Mar 17 2010

Vampire Boyfriends

An old high school boyfriend, Aaron,* recently looked me up on Facebook.  Our relationship was a total cliché; he was the quintessential “bay boy” to my “good girl.”   Even though I’m now happily married to an entirely wholesome guy, I can’t deny that hearing from Aaron brought me back to the thrill of that relationship.  Even my adolescent self knew that I was never going to marry him or anything, but Aaron sure made my heart race.

I remember that he always smelled of cigarettes.  Despite the fact that I’ve never smoked, and in fact can’t stand being around it, the smell of Aaron’s smoky breath on my lips was like an aphrodisiac to me back then.  He lived in my neighborhood, and we often stole away to make out in the woods, unbeknownst to my parents.  His house was always filled with a crew of semi-relatives, including a young niece born to his older half-sister when she was just a teenager herself.  Aaron was more experienced than I was.  He was athletic, but his grades, his temper, and his lack of self-discipline generally kept him off most organized teams.  He was in my English class sophomore year, but he rarely attended class.  When we became a couple he came to class more often, which only drew me to him further.  Wasn’t that proof that I could save him from himself? 

My level-headed best friend, Sam,* would tell me, “You’re just so much smarter than he is.”  And of course I defended Aaron to her, insisting that he wasn’t stupid, just troubled.  Indeed, we were the ultimate cliché.

Above all, Aaron was always kind to me.  He put me on a pedestal; he treated me with respect.  I expect that he was drawn to me because I was different from him…Essentially the same reason I was attracted to him.  The catch was that I dreamed that I’d fix him, heal him, while he took steps to ensure that he never changed me.

Shortly after we broke up Aaron dropped out of school, and soon after that he overdosed on some ill-advised combination of street and prescription drugs.  I remember visiting him at home when he emerged from rehab, but by then our relationship had ended, and I was no longer fool enough to think that I could change him (or the circumstances that made him who he was).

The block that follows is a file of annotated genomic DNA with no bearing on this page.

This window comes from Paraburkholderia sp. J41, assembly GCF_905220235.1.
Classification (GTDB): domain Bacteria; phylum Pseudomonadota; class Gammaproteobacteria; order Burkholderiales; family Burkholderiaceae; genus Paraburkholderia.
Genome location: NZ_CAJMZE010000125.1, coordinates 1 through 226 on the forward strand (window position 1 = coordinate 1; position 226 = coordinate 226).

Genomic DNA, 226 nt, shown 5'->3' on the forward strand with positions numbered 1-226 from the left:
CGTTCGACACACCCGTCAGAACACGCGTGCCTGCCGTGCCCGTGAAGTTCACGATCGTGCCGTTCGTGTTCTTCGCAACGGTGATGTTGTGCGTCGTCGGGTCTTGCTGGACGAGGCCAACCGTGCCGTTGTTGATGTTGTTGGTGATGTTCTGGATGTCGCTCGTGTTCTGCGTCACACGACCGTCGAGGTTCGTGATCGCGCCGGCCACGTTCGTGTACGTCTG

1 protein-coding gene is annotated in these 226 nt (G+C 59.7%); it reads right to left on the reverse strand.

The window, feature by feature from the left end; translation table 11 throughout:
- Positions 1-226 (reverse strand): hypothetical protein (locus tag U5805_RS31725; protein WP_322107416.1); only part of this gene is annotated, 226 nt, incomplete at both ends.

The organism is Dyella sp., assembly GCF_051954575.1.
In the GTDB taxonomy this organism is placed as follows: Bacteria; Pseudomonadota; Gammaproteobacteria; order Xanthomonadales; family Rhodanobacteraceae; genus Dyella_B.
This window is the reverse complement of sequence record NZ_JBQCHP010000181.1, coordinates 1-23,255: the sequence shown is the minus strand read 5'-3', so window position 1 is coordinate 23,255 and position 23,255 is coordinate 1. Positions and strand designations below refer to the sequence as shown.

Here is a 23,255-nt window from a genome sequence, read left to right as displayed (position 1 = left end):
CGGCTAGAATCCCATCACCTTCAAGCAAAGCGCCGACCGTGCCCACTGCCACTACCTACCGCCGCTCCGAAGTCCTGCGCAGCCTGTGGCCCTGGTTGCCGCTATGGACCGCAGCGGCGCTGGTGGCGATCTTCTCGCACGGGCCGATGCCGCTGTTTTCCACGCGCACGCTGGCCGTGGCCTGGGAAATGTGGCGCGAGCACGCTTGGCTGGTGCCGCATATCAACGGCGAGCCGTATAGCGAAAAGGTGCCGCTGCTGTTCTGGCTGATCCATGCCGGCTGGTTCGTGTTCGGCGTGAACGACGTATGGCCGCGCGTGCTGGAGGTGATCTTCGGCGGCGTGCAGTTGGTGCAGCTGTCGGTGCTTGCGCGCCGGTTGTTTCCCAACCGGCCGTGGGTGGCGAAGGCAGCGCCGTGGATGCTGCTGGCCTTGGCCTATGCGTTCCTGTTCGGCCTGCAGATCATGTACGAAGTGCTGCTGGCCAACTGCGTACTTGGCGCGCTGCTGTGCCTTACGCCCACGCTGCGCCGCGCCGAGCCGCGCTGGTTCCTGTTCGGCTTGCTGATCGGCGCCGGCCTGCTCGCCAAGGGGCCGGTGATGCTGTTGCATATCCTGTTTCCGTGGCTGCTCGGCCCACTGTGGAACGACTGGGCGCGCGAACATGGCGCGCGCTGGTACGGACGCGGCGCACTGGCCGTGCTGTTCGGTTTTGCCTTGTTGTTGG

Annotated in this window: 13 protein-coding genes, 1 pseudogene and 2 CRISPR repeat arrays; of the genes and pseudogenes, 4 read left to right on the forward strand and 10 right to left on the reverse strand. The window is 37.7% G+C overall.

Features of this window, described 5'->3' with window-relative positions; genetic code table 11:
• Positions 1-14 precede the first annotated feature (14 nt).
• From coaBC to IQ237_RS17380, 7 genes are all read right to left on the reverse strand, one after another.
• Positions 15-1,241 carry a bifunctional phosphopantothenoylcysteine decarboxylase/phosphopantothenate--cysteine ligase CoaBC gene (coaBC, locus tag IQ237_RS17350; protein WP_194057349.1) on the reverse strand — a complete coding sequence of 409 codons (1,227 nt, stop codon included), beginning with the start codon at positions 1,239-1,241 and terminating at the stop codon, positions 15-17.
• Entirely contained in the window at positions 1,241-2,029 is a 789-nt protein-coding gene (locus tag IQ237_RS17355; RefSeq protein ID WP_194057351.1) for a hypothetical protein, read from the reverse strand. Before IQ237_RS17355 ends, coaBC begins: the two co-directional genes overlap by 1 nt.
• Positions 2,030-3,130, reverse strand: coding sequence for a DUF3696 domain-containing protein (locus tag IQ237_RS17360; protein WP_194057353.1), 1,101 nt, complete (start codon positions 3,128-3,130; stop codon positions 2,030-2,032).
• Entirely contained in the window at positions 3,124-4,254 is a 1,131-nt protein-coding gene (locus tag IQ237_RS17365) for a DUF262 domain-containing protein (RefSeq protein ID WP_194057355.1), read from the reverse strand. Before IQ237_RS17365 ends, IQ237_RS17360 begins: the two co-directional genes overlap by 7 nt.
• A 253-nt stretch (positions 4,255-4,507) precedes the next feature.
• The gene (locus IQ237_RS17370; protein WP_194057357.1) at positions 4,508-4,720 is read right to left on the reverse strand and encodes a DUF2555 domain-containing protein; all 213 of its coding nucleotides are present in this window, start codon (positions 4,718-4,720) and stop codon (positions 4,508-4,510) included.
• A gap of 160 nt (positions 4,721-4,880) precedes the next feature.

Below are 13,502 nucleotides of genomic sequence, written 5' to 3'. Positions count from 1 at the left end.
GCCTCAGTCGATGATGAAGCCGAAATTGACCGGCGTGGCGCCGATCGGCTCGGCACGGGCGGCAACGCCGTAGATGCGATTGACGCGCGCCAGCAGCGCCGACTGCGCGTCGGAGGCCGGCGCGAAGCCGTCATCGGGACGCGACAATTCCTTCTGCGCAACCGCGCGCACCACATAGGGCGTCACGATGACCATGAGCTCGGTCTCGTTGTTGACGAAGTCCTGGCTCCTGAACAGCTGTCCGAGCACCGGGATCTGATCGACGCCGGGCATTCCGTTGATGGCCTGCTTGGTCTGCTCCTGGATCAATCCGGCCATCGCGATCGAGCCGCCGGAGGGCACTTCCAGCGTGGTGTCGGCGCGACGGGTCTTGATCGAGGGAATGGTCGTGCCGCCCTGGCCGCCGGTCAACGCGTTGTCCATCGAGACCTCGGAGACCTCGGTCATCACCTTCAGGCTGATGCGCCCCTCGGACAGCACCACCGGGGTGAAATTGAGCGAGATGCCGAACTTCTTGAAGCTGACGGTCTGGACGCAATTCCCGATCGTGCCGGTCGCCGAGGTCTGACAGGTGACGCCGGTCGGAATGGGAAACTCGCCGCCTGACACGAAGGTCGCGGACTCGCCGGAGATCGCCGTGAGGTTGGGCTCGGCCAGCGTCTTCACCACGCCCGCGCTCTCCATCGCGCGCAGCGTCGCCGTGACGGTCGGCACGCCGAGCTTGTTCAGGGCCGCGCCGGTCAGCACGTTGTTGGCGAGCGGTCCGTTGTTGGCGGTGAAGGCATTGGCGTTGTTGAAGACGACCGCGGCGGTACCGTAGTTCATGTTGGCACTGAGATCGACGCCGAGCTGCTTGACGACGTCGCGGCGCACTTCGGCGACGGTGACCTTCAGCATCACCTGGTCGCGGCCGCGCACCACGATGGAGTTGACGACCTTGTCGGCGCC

By now you’re probably thinking, “Thanks for the diary entry, Colleen, but what does this have to do with vampires?”

Let’s just say that there’s no doubting the appeal of The Bad Boy.  James Dean.  Mark Darcy.  Edward Cullen.  Dylan McKay.  The sideburns!  The furrowed brow!  The emotional damage!  They practically beg to be loved.  They make our hearts beat madly in our chests as they quietly brood behind rough exteriors.  The worse they are for us–the more dangerous, the more tortured–the more irresistible they become.

Especially for bookish girls who typically play by the rules, the appearance of these characters in literature is an escape, a fantasy.  Sure, good girls dabble with bad boy relationships in real life, but most settle down with someone safer, kinder, healthier.  Books are an ideal way to vicariously experiment with bad boys, consequence-free.  The teenage bad boy/good girl relationship is perfectly tantalizing–and perfectly rooted in fiction.  From Bella and Edward to Jane Eyre and the rogue-ish Rochester, girls can run away to something treacherous between the pages, between the stolen kisses of the characters.  It’s not a new paradigm; it’s an old one that spans genres and time. 

My girlfriends and I have recently dubbed our own personal bad boys our “vampires,” after discussing the Twilight Saga debate over Edward and Jacob.  Who should Bella choose? we muse.  Being a vampire, Edward is virtually unattainable, dangerous, and literally cold.  Jacob—half-dog, of course—is loyal, warm, and emotionally available.  If the werewolf is the sweet, genuine boy next door, the vampire is the unequivocally risky and alluring bad boy. 

As an adult, I fall firmly in the TEAM JACOB camp, but as a teen I certainly lost my heart to a few vampires.  My main bad boy–my vampire–was Aaron.

I’m not writing a bad boy character right now, but maybe I will.  Maybe I’ll draw on the memory of Aaron’s clandestine kisses, his tortured past, his experience and obvious sex appeal, to write a boy with some vampire qualities.  Someone equally perilous and protective, captivating and riddled with angst. 

I would never go back.  If anything this brush with my past has confirmed for me that I’m happy with the decisions I’ve made.  But talking to Aaron has reminded me what it was like to be a high school good girl, drawn to the adrenaline rush of the vampire bad boy. 

*false name

Mar 16 2010

You know you’re a writer when…

…the word “vacation” means “unadulterated time with my journal.”

Mar 15 2010

Okay…so who am I?

The last time I called myself a writer was in junior high.

Okay, maybe once or twice in college when I chaired the Poetry Circle and bore the label “Spoken Word Artist.”

But since then I’ve mostly worn other titles like “athlete,” “teacher,” “academic.”  And these were strong titles.  They were stable, and easily defined.  They were based on what I did rather than who I am.  Which begs the question:  Who am I?

Well, if I knew the answer to that, I wouldn’t have bothered asking the question.

There’s something scary about calling yourself a writer by definition.  It’s like saying that you’re a singer-songwriter if you haven’t actually sold any music, or an actor if you can’t name anything you’ve appeared in.  For a long time I’ve operated under that fear.  I’ve written bits and pieces of a dozen different things, squirreled away in my house like Emily friggin’ Dickinson.  Well, I’m no Dickinson.  I’m not nearly that reclusive…Or that talented, for that matter.